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Seed to Cup

The Best Coffee From Seed to Cup

After the coffee cherries are harvested, there are two ways in which the beans (seed inside the cherry) are prepared for roasting:

Dry Method

The traditional and oldest method of processing coffee: the ripe cherries are spread over a flat surface and left in the sun to dry.  The beans are raked at regular intervals to prevent fermentation and rotting.  If it rains, the cherries must be protected from moisture to prevent mold, fungus, or uneven drying.  After the cherries are dried, they are hulled and further prepared for export.

Wet Method

The wet method is employed immediately after harvesting.  If a coffee is referred to as “washed”, it is wet-processed. The wet method utilizes fresh water throughout the processing.  This method requires a constant supply of fresh, clean water and more resources than dry processing.

After the coffee beans are harvested, they are loaded into trucks and transported to a mill. (Small farm owners often pool resources to utilize the expensive machinery of the mills.)  The cherries are unloaded into large tanks of water.  Sticks, leaves, and lightweight cherries float to the top, while ripe cherries sink to the bottom.  The floaters are pulled and spread to dry in the sun on patios.  (Very little coffee is wasted; lesser quality beans are sold for lower prices, and used in cheaper blends or domestic coffees.)  The ripe cherries are sent through a de-pulping machine, which strips away the fleshy outer layer.  Mechanical graders, which separate beans by weight and size, sort the beans again.  Normally, the consistently larger and denser coffee beans are considered to be a higher grade of coffee.  (The more consistent the size and density of the bean, the more consistent the roast and flavor will be.) Exporters and Importers signify these with a system of “A” and “B” ratings.


The various sorts, or grades, of whole bean coffee are then fermented in large tanks of water for 12 to 48 hours, during which time natural enzymes break down the outer layer (parenchyma) from the parchment-like covering (endocarp).  Fermentation time depends on the altitude where it is performed and some farmers simply grab a handful of beans to determine the time by feel.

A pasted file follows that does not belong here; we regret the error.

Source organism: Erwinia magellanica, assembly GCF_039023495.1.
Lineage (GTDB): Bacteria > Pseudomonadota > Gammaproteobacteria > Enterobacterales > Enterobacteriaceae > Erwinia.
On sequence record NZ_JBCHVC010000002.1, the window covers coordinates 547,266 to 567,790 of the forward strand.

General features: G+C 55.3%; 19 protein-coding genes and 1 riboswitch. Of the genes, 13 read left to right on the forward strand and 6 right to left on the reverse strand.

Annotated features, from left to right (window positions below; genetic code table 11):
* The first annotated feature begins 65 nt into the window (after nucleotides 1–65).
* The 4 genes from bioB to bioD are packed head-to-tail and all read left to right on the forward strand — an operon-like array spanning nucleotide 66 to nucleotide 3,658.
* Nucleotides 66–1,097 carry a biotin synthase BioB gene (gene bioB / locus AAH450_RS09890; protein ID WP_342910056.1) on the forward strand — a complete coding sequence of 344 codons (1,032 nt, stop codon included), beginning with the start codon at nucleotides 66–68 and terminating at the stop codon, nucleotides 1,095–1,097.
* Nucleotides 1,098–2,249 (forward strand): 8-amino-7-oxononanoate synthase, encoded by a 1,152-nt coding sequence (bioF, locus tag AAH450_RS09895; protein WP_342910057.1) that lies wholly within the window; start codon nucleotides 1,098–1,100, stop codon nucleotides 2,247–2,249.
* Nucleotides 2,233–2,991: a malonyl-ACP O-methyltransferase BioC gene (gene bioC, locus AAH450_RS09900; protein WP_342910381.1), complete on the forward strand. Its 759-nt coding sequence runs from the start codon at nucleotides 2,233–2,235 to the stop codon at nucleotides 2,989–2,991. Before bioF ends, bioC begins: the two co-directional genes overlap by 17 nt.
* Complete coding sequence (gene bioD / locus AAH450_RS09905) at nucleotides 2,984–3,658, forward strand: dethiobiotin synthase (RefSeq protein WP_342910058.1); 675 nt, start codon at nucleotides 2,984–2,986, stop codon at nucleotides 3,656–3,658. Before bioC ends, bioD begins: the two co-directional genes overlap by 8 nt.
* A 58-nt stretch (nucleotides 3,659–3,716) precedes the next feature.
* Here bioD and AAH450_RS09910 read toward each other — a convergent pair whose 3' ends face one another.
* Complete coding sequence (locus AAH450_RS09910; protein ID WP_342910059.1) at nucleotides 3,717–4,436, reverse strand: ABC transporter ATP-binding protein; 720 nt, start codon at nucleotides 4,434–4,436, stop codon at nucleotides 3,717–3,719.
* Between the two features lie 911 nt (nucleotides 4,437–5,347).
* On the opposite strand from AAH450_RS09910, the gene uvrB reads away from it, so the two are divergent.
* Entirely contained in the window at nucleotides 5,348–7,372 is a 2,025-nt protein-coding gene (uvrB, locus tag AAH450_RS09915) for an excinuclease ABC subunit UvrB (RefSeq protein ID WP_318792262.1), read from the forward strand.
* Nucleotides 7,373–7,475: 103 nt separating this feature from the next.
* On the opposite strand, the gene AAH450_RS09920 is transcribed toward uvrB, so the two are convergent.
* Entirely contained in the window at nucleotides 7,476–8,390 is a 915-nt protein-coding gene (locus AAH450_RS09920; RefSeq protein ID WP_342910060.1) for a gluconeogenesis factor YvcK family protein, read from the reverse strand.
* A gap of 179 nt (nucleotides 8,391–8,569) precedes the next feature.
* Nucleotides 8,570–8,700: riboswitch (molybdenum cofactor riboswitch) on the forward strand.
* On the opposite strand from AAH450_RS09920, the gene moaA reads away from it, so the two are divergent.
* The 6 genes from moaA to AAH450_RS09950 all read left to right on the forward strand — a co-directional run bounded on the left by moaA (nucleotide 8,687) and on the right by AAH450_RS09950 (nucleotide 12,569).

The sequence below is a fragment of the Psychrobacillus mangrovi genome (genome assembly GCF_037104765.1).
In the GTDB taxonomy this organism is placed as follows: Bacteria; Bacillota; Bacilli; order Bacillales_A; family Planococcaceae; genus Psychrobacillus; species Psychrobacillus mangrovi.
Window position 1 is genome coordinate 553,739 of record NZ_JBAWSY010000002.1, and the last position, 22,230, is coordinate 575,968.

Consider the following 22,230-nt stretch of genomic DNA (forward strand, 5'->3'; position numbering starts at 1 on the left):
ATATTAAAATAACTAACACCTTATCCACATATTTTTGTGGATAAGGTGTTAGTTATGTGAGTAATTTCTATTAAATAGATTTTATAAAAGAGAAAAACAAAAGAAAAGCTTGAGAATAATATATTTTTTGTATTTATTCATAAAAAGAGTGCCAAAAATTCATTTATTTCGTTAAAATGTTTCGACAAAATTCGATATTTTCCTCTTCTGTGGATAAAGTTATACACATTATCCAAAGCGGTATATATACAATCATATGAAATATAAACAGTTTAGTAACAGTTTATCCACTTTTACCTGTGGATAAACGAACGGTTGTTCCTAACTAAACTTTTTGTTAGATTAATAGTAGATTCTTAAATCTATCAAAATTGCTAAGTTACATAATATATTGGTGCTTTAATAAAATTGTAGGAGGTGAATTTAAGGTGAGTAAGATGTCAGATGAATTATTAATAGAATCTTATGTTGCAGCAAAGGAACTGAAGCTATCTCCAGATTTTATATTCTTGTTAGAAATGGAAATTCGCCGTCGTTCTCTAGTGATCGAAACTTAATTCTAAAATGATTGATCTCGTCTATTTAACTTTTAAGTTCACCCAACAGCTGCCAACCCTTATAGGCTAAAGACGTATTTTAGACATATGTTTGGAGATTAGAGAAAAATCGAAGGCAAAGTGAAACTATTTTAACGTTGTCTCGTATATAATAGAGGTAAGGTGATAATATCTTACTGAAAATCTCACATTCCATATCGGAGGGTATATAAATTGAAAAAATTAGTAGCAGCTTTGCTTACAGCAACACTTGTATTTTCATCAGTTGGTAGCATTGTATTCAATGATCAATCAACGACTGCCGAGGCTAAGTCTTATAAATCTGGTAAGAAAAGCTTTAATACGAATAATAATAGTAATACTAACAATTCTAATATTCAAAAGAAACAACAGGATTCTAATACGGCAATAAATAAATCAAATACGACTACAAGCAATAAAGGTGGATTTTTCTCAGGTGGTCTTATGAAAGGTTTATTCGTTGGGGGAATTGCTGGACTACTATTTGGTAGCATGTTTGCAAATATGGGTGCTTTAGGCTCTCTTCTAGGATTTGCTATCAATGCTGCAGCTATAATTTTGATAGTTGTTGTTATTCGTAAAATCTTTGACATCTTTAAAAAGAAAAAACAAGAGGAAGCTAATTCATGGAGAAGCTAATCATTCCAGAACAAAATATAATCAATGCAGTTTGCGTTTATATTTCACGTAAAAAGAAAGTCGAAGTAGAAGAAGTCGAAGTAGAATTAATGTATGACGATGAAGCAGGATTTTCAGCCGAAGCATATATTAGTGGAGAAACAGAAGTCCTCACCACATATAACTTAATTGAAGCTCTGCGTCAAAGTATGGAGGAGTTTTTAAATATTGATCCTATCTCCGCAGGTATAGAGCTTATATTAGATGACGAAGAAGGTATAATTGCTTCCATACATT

The beans are then dried to retain 11% moisture content.  Most farms will use concrete patios and the sun to do this, a process which can take anywhere from 7-15 days.  The beans are raked to ensure even drying and must be protected from moisture.  Some modern mills use mechanical dryers which expedite the drying process and allow greater control.


The coffee beans are then rested in silos.  This step allows them to stabilize chemically, and moisture content is evenly distributed.  This is another step to ensure the consistency of the final product.


In wet processed coffee, hulling refers to the removal of the dried parchment layer immediately surrounding the bean.  Hulling dry-processed coffee refers to removing the husks or whole dried outer covering of the original cherry.


Polishing in not always done, but refers to the removal of any remaining silver skin on the bean. Some claim that polishing gives the end product a cleaner, more refined flavor in the cup.

Grading & Sorting

The beans are then further subjected to a variety of sorting which focuses on size, density, and color.  Mechanical shakers are used to sort by density, and an electric eye searches for defects: scanning for pits, discolorations, broken edges, and other malformations.  There are always defects in every lot, but one single bad bean can ruin a cup of coffee.  Finally, high quality coffees are sorted by hand.  Machines can never compete with a well-trained, discerning human eye.

It is impossible to understate the importance of properly processing green coffee.  If anything is slightly mishandled at any step, entire harvests can be ruined.  If beans are left too long unraked on a patio, they will begin to mold, producing a grassy, fermented taste in the cup.  If dried too quickly, the acidity of the bean will fade greatly and it will taste dull and lifeless.  When you witness the entire process from beginning to end, it is a wonder that a cup of coffee sells for as little as it does.


We roast coffee in small batches daily. Understanding the specific roasting needs for each crop of estate-grown coffee beans, we carefully roast by hand, using sight, smell, experience, and science to guide us. Our end goal is to reveal the prized flavor profile for each bean, which means letting the bean dictate exactly how it should be roasted. Because of this, many of our coffees are roasted to a Light or Medium level. The Sumatra, French Roast, and Sicilian Roast are tasty exceptions for those who prefer a darker, earthier, or smokier coffee.

Roasting coffee is an art form and at Rao’s Coffee Roasting Company, we make liquid art. Professionally roasting and brewing the world’s finest coffees for  over 20 years, our Master Roaster is confident that our coffees will taste superb if all of the steps after roasting are followed correctly. As discussed in our regular training sessions with clients and staff, the grinding, brewing temperature, and water quality of each brew of Rao’s coffee are important in creating the perfect cup. Visit our Brewing Guide for more information.